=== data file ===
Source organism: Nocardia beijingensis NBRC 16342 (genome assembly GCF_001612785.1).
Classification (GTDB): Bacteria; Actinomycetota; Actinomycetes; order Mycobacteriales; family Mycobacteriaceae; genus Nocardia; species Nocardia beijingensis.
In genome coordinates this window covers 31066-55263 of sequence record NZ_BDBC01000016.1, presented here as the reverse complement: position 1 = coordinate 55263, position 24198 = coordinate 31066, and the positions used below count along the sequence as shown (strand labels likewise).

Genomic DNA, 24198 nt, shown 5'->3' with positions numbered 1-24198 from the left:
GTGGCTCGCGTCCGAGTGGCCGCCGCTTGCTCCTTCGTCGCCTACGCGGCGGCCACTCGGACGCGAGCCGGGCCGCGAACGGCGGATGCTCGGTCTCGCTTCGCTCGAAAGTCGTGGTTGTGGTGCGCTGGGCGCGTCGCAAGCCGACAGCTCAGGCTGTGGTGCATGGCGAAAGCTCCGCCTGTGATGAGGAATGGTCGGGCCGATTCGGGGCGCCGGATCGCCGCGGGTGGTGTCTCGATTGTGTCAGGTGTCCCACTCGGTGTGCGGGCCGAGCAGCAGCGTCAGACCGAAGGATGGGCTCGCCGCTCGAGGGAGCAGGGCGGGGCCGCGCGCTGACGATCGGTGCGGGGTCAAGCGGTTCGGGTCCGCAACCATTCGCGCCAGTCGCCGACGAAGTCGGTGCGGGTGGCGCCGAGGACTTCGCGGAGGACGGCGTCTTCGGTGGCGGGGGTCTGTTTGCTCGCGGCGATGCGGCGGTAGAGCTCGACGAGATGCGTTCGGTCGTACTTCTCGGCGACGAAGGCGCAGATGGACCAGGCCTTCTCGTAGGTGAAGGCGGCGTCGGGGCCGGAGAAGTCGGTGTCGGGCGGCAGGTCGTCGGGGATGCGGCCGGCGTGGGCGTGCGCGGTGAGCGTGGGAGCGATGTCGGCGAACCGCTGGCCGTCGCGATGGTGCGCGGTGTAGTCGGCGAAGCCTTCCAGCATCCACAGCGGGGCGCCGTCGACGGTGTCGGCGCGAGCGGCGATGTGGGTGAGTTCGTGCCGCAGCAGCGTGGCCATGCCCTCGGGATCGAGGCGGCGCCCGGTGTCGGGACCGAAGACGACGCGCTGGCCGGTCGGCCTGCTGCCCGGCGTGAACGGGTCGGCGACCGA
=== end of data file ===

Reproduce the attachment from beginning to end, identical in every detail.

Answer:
Source organism: Nocardia beijingensis NBRC 16342 (genome assembly GCF_001612785.1).
Classification (GTDB): Bacteria; Actinomycetota; Actinomycetes; order Mycobacteriales; family Mycobacteriaceae; genus Nocardia; species Nocardia beijingensis.
In genome coordinates this window covers 31066-55263 of sequence record NZ_BDBC01000016.1, presented here as the reverse complement: position 1 = coordinate 55263, position 24198 = coordinate 31066, and the positions used below count along the sequence as shown (strand labels likewise).

Genomic DNA, 24198 nt, shown 5'->3' with positions numbered 1-24198 from the left:
GTGGCTCGCGTCCGAGTGGCCGCCGCTTGCTCCTTCGTCGCCTACGCGGCGGCCACTCGGACGCGAGCCGGGCCGCGAACGGCGGATGCTCGGTCTCGCTTCGCTCGAAAGTCGTGGTTGTGGTGCGCTGGGCGCGTCGCAAGCCGACAGCTCAGGCTGTGGTGCATGGCGAAAGCTCCGCCTGTGATGAGGAATGGTCGGGCCGATTCGGGGCGCCGGATCGCCGCGGGTGGTGTCTCGATTGTGTCAGGTGTCCCACTCGGTGTGCGGGCCGAGCAGCAGCGTCAGACCGAAGGATGGGCTCGCCGCTCGAGGGAGCAGGGCGGGGCCGCGCGCTGACGATCGGTGCGGGGTCAAGCGGTTCGGGTCCGCAACCATTCGCGCCAGTCGCCGACGAAGTCGGTGCGGGTGGCGCCGAGGACTTCGCGGAGGACGGCGTCTTCGGTGGCGGGGGTCTGTTTGCTCGCGGCGATGCGGCGGTAGAGCTCGACGAGATGCGTTCGGTCGTACTTCTCGGCGACGAAGGCGCAGATGGACCAGGCCTTCTCGTAGGTGAAGGCGGCGTCGGGGCCGGAGAAGTCGGTGTCGGGCGGCAGGTCGTCGGGGATGCGGCCGGCGTGGGCGTGCGCGGTGAGCGTGGGAGCGATGTCGGCGAACCGCTGGCCGTCGCGATGGTGCGCGGTGTAGTCGGCGAAGCCTTCCAGCATCCACAGCGGGGCGCCGTCGACGGTGTCGGCGCGAGCGGCGATGTGGGTGAGTTCGTGCCGCAGCAGCGTGGCCATGCCCTCGGGATCGAGGCGGCGCCCGGTGTCGGGACCGAAGACGACGCGCTGGCCGGTCGGCCTGCTGCCCGGCGTGAACGGGTCGGCGACCGA